Château de l’âme
Commissioned by Betty Freeman and Gérard Mortier for the 1996 Salzburg Festival.
|Work notes||Dedicated to the composer’s daughter Aliisa and Dawn Upshaw|
|Publisher||Chester Music Ltd|
|Category||Soloist(s) and Orchestra|
Château de l’âme (1996)
Château de l’Âme sets texts from the Hinduism and Ancient Egyptian traditions. The first three sections come from Artharva Veda, one of the books of Veden, fundamental to the spiritualistic tradition of Hinduism. La liane (with reversed verse order in section 3) concerns the love between a man and a woman – its birth, continuation and constant renewal. A la terre, a collage of texts by Saariaho, is named after a Vedic prayer of the same title. The last two sections are based on Egyptian magic spells: Pour repousser l’esprit is a spell “to push back a spirit”, and Les formules are extracts from spells used to heal children. The title Château de l’Âme comes from Saint Theresa of Avila’s work of the same title.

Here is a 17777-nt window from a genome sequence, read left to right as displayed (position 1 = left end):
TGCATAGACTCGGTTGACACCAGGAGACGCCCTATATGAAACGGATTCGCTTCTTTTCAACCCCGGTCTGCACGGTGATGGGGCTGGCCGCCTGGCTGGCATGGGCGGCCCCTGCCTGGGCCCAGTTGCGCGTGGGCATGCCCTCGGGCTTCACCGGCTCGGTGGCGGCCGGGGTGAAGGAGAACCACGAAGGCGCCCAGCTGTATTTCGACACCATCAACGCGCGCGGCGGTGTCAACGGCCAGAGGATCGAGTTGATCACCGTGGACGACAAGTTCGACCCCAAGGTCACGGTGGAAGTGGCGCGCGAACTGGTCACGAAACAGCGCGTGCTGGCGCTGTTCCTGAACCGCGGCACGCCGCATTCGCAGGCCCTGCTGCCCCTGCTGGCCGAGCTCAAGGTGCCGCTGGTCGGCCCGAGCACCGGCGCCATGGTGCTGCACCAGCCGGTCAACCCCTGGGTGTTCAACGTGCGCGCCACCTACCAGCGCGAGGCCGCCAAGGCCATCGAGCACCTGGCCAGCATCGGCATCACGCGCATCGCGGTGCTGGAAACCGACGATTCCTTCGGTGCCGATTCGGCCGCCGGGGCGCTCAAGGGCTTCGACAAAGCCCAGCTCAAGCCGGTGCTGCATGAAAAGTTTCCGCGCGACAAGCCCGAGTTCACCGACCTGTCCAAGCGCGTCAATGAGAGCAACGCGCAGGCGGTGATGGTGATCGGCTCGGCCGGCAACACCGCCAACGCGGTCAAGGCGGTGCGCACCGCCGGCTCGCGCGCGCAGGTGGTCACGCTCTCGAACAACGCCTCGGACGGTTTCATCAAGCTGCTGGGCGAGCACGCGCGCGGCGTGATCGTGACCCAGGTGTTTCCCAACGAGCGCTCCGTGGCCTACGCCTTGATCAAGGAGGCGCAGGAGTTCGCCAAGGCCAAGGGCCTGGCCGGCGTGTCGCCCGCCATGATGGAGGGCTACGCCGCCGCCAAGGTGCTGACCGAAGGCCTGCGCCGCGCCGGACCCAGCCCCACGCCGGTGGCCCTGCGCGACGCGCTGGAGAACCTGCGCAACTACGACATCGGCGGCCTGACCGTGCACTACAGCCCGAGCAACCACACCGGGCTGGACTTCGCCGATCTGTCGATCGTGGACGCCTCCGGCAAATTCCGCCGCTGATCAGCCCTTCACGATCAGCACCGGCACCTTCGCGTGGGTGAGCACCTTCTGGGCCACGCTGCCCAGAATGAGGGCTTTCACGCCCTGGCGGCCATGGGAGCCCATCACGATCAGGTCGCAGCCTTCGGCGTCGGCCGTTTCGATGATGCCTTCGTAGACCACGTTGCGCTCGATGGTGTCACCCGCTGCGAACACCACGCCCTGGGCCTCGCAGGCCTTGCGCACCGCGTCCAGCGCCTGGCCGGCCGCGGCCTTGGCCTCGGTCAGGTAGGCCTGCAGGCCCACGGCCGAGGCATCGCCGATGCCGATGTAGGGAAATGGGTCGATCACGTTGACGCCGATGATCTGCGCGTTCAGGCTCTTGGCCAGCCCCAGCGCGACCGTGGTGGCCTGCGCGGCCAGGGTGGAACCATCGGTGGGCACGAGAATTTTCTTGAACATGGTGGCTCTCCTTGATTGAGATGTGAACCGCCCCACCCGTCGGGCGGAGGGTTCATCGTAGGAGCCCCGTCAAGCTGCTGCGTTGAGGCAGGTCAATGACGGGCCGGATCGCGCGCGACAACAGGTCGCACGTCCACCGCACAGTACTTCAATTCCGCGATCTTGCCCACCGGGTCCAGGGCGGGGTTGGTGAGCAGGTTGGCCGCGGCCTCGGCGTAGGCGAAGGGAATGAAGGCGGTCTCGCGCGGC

The relationship between words and music in Château de l’Âme is a uniquely complex one. At one level, certain immanent structures in the poems are reflected in the music, such as the refrain “et ne t’écarte pas de moi!”, which in La liane is sung always with the same melody by the solo soprano. Further to this, the ever-changing polyphony between soloist and chorus (with the notable exception of the central section, where the chorus is silent) shapes the work structurally and musically. At the opening of the work, for example, the chorus introduces the text by speaking certain parts of it prior to the entry of the solo soprano, a texture which is mirrored in Les formules where they shout brief extracts of the first verse whilst the soloist sings and recites the second verse. The very sound of the words shape the work: phonemes sung by the solo soprano and female voices merge into the orchestral texture and are developed in a similar fashion.